“We curate our lives.
And when we do,
we present only our best pictures.
We publish only our wittiest thoughts.
We crave being seen living our ‘best lives.’
We’re always trying to show how
completely, ridiculously, relentlessly
interesting we are.
But I’ve got news for you . . .
“We curate our lives.
“So if we are the kind of Christians
who truly believe in the future return of Christ—
and we most definitely are—
but we’re not the kind of Christians
who are literalists, extremists, or zealots,
what, then, do we say about the Second Coming?
What do we believe about the future of humanity?
What do we believe God is up to in our world?
And, most importantly, why are we not afraid?
I’m so glad you asked.”
The call God has placed on his people requires attention and faithfulness, learning and worship, and passionate love and care for what—and whom—God loves. This call requires imagination, and discernment in community, and planning and willingness to step up and into some places that might be new and unfamiliar. It requires time for living together, praying together, working out conflicts together, and keeping faith together that the Holy One of the Long Haul has the map, the destination, and the way forward for the trip of a lifetime well in hand.
You do not need to know precisely what is happening, or exactly where it is all going. What you need is to recognize the possibilities and challenges offered by the present moment, and to embrace them with courage, faith and hope. Thomas Merton
It is fine and right for us to be
good, moral, righteous individuals—
the kind who don’t commit murder—
but there are times when
our private, individual morality
is not enough to meet the demands
of the evils in this world.
We must also be
a good people,
a moral people,
a righteous people
with the collective courage and will
to demand the greater good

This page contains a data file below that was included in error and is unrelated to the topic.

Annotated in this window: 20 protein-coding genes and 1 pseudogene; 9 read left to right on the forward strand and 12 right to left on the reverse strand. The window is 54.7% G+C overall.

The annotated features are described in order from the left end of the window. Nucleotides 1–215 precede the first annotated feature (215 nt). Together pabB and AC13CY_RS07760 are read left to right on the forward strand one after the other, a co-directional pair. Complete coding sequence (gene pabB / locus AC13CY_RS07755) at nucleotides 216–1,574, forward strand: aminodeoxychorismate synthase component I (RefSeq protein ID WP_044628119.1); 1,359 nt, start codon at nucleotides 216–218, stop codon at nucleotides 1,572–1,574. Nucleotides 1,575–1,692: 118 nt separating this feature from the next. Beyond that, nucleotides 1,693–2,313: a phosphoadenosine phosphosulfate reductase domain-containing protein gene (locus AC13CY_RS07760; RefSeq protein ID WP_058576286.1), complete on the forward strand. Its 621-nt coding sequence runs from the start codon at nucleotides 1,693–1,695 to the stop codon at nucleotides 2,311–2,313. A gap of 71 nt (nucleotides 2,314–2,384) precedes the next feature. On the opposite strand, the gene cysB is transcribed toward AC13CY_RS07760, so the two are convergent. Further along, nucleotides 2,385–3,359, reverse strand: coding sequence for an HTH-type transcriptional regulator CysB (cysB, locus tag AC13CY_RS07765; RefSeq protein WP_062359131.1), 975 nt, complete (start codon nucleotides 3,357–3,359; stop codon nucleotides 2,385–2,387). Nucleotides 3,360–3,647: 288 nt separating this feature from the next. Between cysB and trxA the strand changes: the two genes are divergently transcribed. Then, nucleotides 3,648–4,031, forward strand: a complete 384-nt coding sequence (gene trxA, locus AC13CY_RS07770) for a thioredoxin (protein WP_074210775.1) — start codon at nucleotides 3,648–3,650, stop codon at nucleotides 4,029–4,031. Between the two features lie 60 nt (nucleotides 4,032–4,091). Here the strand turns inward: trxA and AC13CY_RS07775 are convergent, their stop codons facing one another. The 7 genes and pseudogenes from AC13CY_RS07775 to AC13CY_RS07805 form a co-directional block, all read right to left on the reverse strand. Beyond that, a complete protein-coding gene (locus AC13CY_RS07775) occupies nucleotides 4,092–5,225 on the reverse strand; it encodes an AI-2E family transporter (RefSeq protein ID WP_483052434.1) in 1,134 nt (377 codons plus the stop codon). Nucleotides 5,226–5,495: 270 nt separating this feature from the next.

for those who live both within and beyond
the walls of our own churches and homes.
It’s always right when we are so sure
that everything will fall apart,
that our God arrives on the scene
and shows us how he—and he alone—
can make all things fall together.
Manna as the sustaining gift of God is food that satisfies a deeper hunger—something stronger than the hunger in our bellies. Manna feeds our hunger to be loved—to be seen and known, to have our suffering recognized and our burdens shared. But more even than that, manna feeds our deeper hunger for the courage and compassion to love others—not with our leftovers, but with our first fruits—with sacrifice.
God has not held his grudge against you.
Who are you to hold your grudge against another?
“The truth is,
I do not know what this hurricane will bring.
I do not know whom it will pass over and whom it will not.
But I do know this.
I know that we belong to the Lord Jesus Christ,
and that he is the captain, Lord, and lover of our souls.”
Sometimes the presence of God whispering I will be with you is heard as subtle as a nudge to reach out to someone close by who could use some prayer, or reassurance, or companionship. Sometimes that presence of God is telling us to speak up, to tell the truth, or to seek forgiveness, or to build reconciliation in our lives and in the world. Sometimes the call of the burning bush makes us ask not only Who am I? but Who should I be?